4. Make sure your pets are vaccinated against rabies: effective vaccines are available for dogs, cats, ferrets, horses, cattle and sheep. The number of cases of animal rabies in pets and domesticated animals has been reduced since the 1950s when vaccination of these types of animals started. Rabies in wild animals is still high.
  5. Get yourself vaccinated: if you will be working or traveling in an area where you may encounter rabid animals (e.g., a veterinary office, wilderness, virus laboratory), you might consider getting vaccinated.
  6. Call the animal control office: if you see an animal behaving strangely.

Some countries are attempting to vaccinate wild animals using an oral rabies vaccine. Food with the vaccine is dropped from planes into the wilderness. Animals who eat this food get a snack and are protected against rabies should they be exposed to the virus.

How is Rabies Treated?

If you are bitten by an animal:

  1. First aid: immediately wash the bite or scratch with soap and water.
  2. See a doctor: a series of injections given as soon as possible after a bite is usually effective in preventing rabies. The first injection near the site of the bite contains antibodies that fight the rabies virus before it can reach the central nervous system. This protection lasts only a few weeks. A series of five injections given over the next few weeks helps a person make his or her own antibodies against the rabies virus. This provides long-lasting protection against rabies.
  3. Have the animal quarantined (if possible): the animal will be watched for 7-10 days to see if it develops signs of rabies.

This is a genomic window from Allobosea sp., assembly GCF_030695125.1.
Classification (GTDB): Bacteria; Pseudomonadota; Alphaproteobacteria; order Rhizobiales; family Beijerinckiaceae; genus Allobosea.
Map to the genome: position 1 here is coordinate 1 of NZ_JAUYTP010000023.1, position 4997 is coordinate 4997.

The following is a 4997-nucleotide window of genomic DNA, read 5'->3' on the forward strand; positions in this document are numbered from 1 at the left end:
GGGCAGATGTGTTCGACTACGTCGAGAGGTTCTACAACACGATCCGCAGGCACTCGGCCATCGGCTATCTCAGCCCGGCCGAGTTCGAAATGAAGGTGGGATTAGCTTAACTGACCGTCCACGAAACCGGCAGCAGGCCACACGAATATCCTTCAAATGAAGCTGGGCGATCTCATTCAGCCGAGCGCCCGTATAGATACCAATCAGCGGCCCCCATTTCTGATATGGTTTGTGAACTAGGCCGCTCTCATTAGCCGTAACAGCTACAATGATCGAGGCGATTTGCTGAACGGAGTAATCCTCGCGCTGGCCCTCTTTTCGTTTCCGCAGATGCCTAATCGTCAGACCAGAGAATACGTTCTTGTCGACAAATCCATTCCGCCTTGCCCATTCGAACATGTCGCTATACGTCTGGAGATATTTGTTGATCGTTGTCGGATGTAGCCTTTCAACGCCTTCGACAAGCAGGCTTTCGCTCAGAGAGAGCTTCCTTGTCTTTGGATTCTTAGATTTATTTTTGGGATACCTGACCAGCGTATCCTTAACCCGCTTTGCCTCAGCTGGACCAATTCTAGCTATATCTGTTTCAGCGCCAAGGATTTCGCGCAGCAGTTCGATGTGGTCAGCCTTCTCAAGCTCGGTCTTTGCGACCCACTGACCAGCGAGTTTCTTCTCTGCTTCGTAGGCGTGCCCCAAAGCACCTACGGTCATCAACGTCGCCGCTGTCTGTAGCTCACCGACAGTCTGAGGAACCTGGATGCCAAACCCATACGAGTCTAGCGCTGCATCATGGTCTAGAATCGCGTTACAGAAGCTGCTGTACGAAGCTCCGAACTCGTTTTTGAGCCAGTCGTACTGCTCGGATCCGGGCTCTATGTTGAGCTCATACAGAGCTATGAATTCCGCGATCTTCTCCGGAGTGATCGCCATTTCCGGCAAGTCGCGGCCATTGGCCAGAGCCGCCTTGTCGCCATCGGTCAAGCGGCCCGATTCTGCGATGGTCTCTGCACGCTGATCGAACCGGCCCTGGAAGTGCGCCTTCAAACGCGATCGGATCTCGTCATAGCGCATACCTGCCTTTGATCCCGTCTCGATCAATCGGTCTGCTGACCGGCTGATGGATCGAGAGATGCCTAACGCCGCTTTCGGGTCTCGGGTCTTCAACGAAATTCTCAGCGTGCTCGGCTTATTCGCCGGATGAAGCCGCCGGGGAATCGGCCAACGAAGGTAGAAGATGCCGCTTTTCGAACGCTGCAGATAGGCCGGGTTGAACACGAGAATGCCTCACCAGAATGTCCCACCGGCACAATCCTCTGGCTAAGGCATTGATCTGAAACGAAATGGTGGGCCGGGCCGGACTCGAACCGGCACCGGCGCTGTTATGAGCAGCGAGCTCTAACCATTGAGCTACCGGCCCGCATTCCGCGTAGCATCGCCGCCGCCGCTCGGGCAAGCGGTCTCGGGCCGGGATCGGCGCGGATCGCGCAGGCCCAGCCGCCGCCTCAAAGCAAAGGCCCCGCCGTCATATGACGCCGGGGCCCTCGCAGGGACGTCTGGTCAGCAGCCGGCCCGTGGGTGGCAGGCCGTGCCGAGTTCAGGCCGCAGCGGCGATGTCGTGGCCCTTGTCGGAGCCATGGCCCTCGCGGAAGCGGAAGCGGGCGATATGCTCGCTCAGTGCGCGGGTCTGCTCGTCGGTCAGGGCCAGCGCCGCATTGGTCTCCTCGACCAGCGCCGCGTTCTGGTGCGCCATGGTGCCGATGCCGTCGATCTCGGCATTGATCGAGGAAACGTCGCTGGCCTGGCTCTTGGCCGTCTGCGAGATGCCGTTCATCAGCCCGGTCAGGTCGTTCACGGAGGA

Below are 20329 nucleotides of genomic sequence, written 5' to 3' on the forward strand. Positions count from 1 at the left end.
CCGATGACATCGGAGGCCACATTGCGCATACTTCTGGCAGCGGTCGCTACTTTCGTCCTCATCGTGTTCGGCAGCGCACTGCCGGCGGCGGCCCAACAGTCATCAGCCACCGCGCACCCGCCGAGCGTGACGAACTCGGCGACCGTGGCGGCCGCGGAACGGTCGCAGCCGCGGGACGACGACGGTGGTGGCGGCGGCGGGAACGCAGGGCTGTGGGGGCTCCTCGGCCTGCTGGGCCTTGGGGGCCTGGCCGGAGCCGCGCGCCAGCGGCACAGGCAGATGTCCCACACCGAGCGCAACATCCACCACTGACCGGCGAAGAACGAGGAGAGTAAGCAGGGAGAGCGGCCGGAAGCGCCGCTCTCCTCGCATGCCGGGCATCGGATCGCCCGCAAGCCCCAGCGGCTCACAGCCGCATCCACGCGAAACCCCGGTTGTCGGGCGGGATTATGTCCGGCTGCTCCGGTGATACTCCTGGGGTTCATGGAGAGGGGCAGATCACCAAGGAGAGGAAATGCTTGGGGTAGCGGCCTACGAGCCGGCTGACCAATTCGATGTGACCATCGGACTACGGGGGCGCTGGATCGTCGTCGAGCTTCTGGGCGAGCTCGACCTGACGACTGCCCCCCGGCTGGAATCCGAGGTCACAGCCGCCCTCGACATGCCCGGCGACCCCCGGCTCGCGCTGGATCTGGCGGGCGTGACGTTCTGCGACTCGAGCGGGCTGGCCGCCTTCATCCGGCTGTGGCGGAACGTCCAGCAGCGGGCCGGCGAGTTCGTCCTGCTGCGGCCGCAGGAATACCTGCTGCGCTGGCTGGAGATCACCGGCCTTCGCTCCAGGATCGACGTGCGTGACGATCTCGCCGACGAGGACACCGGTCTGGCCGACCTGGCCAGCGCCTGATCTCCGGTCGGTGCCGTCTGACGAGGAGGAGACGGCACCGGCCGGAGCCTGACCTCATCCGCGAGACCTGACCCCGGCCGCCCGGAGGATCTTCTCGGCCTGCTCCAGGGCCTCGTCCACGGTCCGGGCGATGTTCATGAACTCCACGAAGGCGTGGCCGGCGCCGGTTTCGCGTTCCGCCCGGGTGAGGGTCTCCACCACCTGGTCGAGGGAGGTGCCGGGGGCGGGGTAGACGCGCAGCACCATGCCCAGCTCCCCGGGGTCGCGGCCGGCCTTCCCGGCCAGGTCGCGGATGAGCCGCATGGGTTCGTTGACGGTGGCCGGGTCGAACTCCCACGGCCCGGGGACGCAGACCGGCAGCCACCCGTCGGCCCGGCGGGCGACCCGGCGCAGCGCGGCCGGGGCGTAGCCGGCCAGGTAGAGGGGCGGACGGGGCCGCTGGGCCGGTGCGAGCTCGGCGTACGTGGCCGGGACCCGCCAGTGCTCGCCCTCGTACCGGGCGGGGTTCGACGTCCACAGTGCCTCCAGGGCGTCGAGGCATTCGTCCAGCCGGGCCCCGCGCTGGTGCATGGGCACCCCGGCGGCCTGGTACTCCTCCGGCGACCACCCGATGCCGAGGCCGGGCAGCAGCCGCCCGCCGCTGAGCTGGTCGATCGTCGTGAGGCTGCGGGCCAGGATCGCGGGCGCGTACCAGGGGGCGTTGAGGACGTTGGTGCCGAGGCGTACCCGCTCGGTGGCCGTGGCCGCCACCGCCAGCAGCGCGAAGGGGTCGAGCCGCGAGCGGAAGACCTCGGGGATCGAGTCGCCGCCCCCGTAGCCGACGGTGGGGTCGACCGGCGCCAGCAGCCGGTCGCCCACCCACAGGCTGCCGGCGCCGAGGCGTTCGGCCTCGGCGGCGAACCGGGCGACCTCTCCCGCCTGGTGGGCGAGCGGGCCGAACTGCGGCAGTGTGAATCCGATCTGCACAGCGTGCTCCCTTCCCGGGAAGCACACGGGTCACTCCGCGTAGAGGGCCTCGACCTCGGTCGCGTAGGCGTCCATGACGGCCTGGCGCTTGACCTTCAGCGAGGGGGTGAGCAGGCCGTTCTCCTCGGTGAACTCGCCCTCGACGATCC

Did you know?

  • Rabies has been found in every state of the US except for Hawaii.
  • Only mammals can get rabies. Birds, fish, snakes and frogs do not get rabies.
  • Rabies is NOT transmitted through contact with blood.
  • The word "rabies" comes from the Latin word meaning "to rage."
  • The word "hydrophobia" comes from the Greek words meaning "water" and "fear."
  • Louis Pasteur and his research team developed the first successful rabies vaccine. This vaccine was tested on Joseph Meister on July 6, 1885. Joseph was a 9-year-old boy who was bitten 14 times by a rabid dog. Dr. Pasteur gave Joseph a shot that prevented rabies.
  • In the United States in 2004, there were 6,836 cases of rabies in nonhuman animals and 8 cases in human beings reported to the to the CDC. Rabies was found most often in raccoons (2,564 cases), skunks (1,856 cases) and bats (1,361 cases). (Reference: Krebs, J.W., Mandel, E.J., Swerdlow, D.L. and Rupprecht, C.E., JAVMA, 227:1912-1925, 2005)
  • Eight people have died after receiving corneal transplants from people infected with the rabies virus. The risk of such human-to-human infections is very low because of improved screening of organ donations.
  • A bat bite often goes undetected because bat teeth can be small and the wound may not be large.
  • Neuroscientists use the rabies virus in an experimental method to trace neuronal pathways in the brain.
  • Approximately $300 million is spent each year in the United States to prevent rabies. Most of this money is spent on vaccinating dogs.
  • Rabies is discussed in the book Old Yeller by Fred Gipson. The dog, Old Yeller, protects a family from a rabid wolf. Unfortunately, Old Yeller is bitten by the wolf. The family decides it is better to kill Old Yeller rather than take the chance that the dog will develop rabies.

References and further information:

  1. Compendium of Animal Rabies Prevention and Control, 2007 - from the CDC
  2. Rabies - from the CDC
  3. Rabies Page for Kids - from the CDC
  4. Rabies Control and Prevention, 2005 - from the CDC
  5. Kaplan, C., Turner, G.S. and Warrell, D.A., Rabies: the facts, New York: Oxford University Press, 1986.
  6. Woldehiwet, Z., Rabies: recent developments, Research in Veterinary Science, 73:17-25, 2002.
  7. Jackson, A.C., Update on rabies, Current Opinion in Neurology, 15:327-331, 2002.